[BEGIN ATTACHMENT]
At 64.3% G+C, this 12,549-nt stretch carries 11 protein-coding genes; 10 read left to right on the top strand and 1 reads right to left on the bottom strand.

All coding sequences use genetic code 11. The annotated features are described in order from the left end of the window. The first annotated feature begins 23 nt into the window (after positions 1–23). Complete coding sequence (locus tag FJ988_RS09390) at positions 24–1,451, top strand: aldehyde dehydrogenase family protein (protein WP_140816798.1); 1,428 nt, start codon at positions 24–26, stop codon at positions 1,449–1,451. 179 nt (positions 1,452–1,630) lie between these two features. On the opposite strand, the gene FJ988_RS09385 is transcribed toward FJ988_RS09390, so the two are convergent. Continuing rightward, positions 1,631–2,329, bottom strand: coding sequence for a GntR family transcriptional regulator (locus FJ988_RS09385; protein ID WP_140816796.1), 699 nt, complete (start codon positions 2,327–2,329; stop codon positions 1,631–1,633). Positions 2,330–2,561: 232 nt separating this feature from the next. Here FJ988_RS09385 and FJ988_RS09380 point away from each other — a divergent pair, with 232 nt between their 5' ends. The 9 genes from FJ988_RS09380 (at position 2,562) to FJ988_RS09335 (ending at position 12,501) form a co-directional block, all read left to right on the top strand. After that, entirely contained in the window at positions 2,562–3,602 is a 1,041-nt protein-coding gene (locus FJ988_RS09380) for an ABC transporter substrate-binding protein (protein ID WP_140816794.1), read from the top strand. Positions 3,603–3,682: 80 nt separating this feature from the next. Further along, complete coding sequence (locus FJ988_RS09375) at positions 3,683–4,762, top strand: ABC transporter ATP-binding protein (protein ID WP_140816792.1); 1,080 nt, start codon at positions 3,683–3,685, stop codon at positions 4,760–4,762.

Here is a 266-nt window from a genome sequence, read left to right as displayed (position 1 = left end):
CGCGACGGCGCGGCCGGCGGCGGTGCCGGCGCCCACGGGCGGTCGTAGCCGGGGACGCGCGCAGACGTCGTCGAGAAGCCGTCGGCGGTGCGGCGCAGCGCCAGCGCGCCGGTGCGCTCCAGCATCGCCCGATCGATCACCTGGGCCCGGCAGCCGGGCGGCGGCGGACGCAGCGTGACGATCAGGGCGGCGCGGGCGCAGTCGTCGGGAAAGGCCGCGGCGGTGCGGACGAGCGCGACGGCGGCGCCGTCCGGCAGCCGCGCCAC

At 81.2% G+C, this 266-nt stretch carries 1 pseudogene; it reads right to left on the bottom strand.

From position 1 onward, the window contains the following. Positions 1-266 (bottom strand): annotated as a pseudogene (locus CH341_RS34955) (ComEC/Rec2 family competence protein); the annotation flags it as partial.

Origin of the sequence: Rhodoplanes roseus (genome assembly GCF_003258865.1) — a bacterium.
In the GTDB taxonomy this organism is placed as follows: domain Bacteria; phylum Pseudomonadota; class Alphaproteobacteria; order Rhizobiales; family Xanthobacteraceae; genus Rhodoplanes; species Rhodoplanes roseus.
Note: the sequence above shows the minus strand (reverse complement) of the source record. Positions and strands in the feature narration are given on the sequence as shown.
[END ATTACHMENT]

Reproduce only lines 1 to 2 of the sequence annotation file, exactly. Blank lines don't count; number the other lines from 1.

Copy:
At 64.3% G+C, this 12,549-nt stretch carries 11 protein-coding genes; 10 read left to right on the top strand and 1 reads right to left on the bottom strand.

All coding sequences use genetic code 11. The annotated features are described in order from the left end of the window. The first annotated feature begins 23 nt into the window (after positions 1–23). Complete coding sequence (locus tag FJ988_RS09390) at positions 24–1,451, top strand: aldehyde dehydrogenase family protein (protein WP_140816798.1); 1,428 nt, start codon at positions 24–26, stop codon at positions 1,449–1,451. 179 nt (positions 1,452–1,630) lie between these two features. On the opposite strand, the gene FJ988_RS09385 is transcribed toward FJ988_RS09390, so the two are convergent. Continuing rightward, positions 1,631–2,329, bottom strand: coding sequence for a GntR family transcriptional regulator (locus FJ988_RS09385; protein ID WP_140816796.1), 699 nt, complete (start codon positions 2,327–2,329; stop codon positions 1,631–1,633). Positions 2,330–2,561: 232 nt separating this feature from the next. Here FJ988_RS09385 and FJ988_RS09380 point away from each other — a divergent pair, with 232 nt between their 5' ends. The 9 genes from FJ988_RS09380 (at position 2,562) to FJ988_RS09335 (ending at position 12,501) form a co-directional block, all read left to right on the top strand. After that, entirely contained in the window at positions 2,562–3,602 is a 1,041-nt protein-coding gene (locus FJ988_RS09380) for an ABC transporter substrate-binding protein (protein ID WP_140816794.1), read from the top strand. Positions 3,603–3,682: 80 nt separating this feature from the next. Further along, complete coding sequence (locus FJ988_RS09375) at positions 3,683–4,762, top strand: ABC transporter ATP-binding protein (protein ID WP_140816792.1); 1,080 nt, start codon at positions 3,683–3,685, stop codon at positions 4,760–4,762.